Traditional tribesmen continually create forms of mutual obligation, not only within the tribe but also across tribes. Leaders of the Berbers of North Africa, for example, are commonly chosen or ratified by the group’s opponents in the belief that one’s current enemy may later be an ally.

Imagine the Republicans and Democrats in the USA choosing the other party’s leaders! What would happen if members of the populist right wing and left wing parties of Europe changed loyalties every so often?

Many tribes such as the Mae Enga of Papua New Guinea and the Lozi of Central Africa even share the practice of marrying members of enemy tribes to reduce the possibility of inter-tribal warfare.

Grandchildren are raised in different kinship groups, and a majority of tribes are multilingual due to intermarriage and strong trading relations.


Tribes do not need to be exclusionary to flourish. You might draw parallels with contemporary educational exchange between countries like China and the USA, or the incubator startups and digital entrepreneurs of Bangalore or Silicon Valley or Shanghai.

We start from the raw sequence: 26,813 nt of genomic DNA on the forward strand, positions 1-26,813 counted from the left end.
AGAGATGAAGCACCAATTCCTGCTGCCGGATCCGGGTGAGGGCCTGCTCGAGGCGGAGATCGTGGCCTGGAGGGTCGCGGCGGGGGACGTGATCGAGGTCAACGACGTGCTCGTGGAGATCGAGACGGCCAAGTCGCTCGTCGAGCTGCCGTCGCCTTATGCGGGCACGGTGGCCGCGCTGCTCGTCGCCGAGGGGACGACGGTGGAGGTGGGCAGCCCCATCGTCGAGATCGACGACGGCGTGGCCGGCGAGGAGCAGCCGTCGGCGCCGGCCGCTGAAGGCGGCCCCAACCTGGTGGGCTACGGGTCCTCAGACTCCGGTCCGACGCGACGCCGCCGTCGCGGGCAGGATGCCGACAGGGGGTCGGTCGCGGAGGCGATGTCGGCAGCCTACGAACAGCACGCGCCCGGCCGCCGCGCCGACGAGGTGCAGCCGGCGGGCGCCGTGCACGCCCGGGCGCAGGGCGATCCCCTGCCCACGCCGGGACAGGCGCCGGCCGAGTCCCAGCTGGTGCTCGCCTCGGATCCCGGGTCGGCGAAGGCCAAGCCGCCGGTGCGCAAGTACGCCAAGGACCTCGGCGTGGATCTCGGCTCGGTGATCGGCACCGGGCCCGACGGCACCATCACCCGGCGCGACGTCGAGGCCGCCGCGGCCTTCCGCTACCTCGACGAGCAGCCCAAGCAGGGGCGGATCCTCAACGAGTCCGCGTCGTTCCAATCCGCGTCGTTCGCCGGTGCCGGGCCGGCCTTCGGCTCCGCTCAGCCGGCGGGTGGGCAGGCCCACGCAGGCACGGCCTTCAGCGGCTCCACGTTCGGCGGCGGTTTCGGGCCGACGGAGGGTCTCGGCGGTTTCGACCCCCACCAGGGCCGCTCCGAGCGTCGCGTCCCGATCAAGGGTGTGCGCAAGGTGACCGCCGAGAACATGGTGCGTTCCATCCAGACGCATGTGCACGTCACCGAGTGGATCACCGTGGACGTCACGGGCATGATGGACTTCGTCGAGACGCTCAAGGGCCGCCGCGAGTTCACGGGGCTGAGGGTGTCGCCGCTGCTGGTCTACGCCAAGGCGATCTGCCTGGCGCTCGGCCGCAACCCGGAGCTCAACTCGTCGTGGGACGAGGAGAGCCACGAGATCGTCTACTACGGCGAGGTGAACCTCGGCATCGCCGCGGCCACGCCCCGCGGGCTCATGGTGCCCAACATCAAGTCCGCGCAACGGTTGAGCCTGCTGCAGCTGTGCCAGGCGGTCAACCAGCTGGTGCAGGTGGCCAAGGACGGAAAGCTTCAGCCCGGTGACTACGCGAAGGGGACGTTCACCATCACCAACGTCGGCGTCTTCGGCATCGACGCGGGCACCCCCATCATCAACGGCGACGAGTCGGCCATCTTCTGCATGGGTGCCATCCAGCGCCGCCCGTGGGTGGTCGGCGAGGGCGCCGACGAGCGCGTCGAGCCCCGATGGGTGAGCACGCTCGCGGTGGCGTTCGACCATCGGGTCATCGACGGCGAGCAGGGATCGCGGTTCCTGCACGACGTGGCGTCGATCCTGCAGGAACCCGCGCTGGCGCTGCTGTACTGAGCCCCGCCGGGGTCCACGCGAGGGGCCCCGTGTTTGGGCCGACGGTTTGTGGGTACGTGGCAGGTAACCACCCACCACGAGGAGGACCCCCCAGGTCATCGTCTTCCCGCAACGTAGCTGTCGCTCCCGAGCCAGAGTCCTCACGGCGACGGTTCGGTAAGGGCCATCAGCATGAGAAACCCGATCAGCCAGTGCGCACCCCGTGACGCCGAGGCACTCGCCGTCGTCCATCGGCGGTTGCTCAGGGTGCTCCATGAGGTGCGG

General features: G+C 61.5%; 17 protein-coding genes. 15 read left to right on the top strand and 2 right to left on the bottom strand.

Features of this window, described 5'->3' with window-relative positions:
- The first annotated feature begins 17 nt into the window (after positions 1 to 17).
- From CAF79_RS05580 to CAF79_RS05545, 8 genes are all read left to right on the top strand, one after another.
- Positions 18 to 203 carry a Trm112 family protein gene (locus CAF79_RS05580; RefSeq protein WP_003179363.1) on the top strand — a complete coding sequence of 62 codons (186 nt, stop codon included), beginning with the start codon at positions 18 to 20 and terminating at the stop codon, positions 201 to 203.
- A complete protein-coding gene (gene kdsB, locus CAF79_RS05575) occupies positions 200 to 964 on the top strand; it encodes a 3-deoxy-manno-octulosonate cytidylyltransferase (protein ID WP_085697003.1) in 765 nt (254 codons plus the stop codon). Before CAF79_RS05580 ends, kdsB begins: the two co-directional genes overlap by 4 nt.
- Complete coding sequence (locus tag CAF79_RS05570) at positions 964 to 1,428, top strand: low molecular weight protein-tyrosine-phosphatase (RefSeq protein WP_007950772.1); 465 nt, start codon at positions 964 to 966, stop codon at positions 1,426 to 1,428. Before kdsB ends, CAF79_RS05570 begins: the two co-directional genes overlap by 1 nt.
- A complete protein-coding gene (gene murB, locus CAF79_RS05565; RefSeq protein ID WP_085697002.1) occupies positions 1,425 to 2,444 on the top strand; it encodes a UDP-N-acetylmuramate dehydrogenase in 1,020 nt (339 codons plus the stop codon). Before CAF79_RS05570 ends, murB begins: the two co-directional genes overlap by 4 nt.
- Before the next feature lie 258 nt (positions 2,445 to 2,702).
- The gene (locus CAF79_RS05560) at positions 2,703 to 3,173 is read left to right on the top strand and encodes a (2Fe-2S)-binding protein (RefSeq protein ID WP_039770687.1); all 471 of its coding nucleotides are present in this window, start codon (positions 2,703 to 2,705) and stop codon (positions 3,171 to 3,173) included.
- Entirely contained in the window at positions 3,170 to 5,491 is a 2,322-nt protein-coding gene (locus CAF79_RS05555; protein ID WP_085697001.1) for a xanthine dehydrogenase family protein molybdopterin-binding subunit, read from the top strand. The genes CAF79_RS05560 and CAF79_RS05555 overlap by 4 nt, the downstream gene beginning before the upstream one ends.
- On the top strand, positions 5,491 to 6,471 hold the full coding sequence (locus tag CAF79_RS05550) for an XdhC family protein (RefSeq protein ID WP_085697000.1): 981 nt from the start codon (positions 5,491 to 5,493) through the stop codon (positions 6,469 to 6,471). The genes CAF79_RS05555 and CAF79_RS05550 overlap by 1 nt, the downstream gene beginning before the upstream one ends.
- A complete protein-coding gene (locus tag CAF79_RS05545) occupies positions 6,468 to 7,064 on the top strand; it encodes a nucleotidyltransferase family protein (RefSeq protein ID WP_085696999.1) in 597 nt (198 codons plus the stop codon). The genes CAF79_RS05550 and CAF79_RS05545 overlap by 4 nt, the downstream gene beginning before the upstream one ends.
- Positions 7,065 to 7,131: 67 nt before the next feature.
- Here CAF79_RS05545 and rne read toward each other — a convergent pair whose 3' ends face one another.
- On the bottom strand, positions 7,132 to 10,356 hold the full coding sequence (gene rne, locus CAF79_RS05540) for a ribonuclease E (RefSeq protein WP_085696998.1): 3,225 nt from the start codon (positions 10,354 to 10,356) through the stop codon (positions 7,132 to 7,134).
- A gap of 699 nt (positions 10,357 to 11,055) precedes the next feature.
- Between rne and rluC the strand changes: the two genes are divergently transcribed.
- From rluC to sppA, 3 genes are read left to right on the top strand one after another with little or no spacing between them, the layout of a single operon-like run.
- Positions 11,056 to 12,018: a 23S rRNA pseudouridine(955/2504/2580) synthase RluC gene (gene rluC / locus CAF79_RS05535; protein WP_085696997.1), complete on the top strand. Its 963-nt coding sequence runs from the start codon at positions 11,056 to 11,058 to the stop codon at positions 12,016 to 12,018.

These open groups are much more like traditional tribes in the sense of being built on the cross-fertilization of ideas. They are inherently non-authoritarian, inclusive and loosely democratic.

The partisan tribes of our contemporary politics are mainly characterized by aggression and above all, a sense of moral superiority. This is in direct contrast to historical tribes.

Most of these groups, as the anthropologist Paul Dresch says of Yemeni tribes, practice an “avoidance of any absolute judgment, a kind of moral particularism or pluralism.”

This is because traditional tribes know that social isolation or claims of moral superiority limit their flexibility. They must be able to adapt to survive. They cannot adapt if they are exclusive, or if they have a rigid set of rules for every situation.

Global Light